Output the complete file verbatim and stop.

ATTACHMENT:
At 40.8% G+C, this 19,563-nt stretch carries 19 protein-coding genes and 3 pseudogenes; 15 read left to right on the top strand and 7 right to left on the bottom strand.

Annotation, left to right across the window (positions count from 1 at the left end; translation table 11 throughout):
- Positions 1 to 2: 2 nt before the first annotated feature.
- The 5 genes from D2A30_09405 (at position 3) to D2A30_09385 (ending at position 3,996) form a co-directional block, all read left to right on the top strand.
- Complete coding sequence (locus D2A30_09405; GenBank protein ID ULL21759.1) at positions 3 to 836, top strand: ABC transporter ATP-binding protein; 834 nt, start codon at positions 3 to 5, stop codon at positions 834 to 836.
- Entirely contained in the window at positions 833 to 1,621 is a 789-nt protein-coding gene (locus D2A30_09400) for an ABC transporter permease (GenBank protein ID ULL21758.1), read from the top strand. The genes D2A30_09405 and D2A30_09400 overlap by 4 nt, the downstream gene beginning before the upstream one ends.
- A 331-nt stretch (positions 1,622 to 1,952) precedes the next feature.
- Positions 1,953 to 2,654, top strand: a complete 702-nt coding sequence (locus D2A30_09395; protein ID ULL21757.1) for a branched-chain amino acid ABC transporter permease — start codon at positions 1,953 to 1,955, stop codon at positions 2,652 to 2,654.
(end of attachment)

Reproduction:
At 40.8% G+C, this 19,563-nt stretch carries 19 protein-coding genes and 3 pseudogenes; 15 read left to right on the top strand and 7 right to left on the bottom strand.

Annotation, left to right across the window (positions count from 1 at the left end; translation table 11 throughout):
- Positions 1 to 2: 2 nt before the first annotated feature.
- The 5 genes from D2A30_09405 (at position 3) to D2A30_09385 (ending at position 3,996) form a co-directional block, all read left to right on the top strand.
- Complete coding sequence (locus D2A30_09405; GenBank protein ID ULL21759.1) at positions 3 to 836, top strand: ABC transporter ATP-binding protein; 834 nt, start codon at positions 3 to 5, stop codon at positions 834 to 836.
- Entirely contained in the window at positions 833 to 1,621 is a 789-nt protein-coding gene (locus D2A30_09400) for an ABC transporter permease (GenBank protein ID ULL21758.1), read from the top strand. The genes D2A30_09405 and D2A30_09400 overlap by 4 nt, the downstream gene beginning before the upstream one ends.
- A 331-nt stretch (positions 1,622 to 1,952) precedes the next feature.
- Positions 1,953 to 2,654, top strand: a complete 702-nt coding sequence (locus D2A30_09395; protein ID ULL21757.1) for a branched-chain amino acid ABC transporter permease — start codon at positions 1,953 to 1,955, stop codon at positions 2,652 to 2,654.